A New Earthquake Kit: Very Clever And Also A Little Twee

Lunar reimagines the way we can get ready for the Big One.

I live in San Francisco, and many nights–after getting into bed, before falling asleep–the same thought pops into my head: What will I do if the world starts shaking wildly in the dark? I conclude I will run into the backyard. I often put pants on, just in case. Then I drift off, and my master plan dissipates by the time the sun comes up. Apart from a jug of water stashed under my sink, that’s about as far as I’ve thought things through and, as it turns out, I’m not the only one who is largely ill-equipped to handle the reality of the Bay Area’s next Big One; apparently only about a third of residents here are actively prepared for what to do before, during, and after a major trembler.


In order to increase awareness and potentially spark a sea change in people’s attitudes toward and actions revolving around getting ready, Lunar Design–in collaboration with the SF Department of Emergency Management and the American Institute of Architects–created SF Prep, a prototype system that transforms the traditional earthquake kit into a subscription service that takes the guesswork out of confronting Mother Nature when she’s angry (you wouldn’t like her when she’s angry).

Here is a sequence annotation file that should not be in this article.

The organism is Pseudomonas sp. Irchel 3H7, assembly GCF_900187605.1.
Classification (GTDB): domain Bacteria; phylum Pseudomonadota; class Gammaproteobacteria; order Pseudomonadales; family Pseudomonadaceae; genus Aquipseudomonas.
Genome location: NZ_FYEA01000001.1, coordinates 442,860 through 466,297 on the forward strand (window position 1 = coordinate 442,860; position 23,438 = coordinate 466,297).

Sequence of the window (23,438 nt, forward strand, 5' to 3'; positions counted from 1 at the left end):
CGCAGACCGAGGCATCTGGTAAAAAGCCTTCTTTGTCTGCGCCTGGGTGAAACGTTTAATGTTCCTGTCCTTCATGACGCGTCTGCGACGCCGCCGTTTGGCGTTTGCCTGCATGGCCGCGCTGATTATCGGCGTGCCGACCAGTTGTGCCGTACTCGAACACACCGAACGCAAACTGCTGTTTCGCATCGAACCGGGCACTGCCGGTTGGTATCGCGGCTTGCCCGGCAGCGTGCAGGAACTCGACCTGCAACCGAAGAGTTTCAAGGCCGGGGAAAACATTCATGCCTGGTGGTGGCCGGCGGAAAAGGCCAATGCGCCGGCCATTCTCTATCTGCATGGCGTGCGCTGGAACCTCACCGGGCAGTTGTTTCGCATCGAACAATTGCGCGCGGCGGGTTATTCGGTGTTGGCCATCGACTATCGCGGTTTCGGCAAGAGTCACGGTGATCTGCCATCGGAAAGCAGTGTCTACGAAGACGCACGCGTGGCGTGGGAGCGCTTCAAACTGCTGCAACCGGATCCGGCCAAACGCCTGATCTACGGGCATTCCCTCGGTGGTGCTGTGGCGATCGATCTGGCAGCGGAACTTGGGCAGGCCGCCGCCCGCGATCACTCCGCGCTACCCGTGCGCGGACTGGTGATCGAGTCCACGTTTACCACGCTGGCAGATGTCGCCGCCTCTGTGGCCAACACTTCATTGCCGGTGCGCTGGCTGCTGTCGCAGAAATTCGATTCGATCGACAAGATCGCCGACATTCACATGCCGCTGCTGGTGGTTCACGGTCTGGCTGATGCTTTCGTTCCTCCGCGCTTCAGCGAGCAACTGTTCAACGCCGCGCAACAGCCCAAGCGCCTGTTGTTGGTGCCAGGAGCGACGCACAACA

In the proposal that targets Gen Y-ers (ahem), a easily navigable site will allow users to sign up, then select a series of “need” goods–think flashlights, fire extinguisher, water–and “want” add-ons, like well-known nerve-calmers chocolate and gin. Local businesses are looped in, offering tasty options like Tcho chocolate or Clif bars instead of the pretty dire fare found in most emergency kits. From there, boxes containing one thing from each list, along with a “do-card” that details a manageable task to bite the bullet and just get done; this could be anything from filling out an in-case-of-emergency list of contacts, to grabbing some cash to stow away. These packages will be sent once a month for five months, then continue with reminders to eat any perishables from previous installments.

The structure would be relatively simple to gamify in social media, and gifting subscriptions would likely be a big seller–with parents, if no one else. Plus, by making the process of getting everything in order feel more like online shopping (fun!) than steeling yourself for the inevitable apocalypse (boo!), Lunar’s plan eliminates the fear factor that is one of the main obstacles keeping folks from facing the intimidating, and largely unknown, repercussions of a natural disaster, and could be adapted to suit different regions around the country, and world.

As of now, it’s just a concept, but it seems there’s potential for someone out there to take the idea and make it a reality.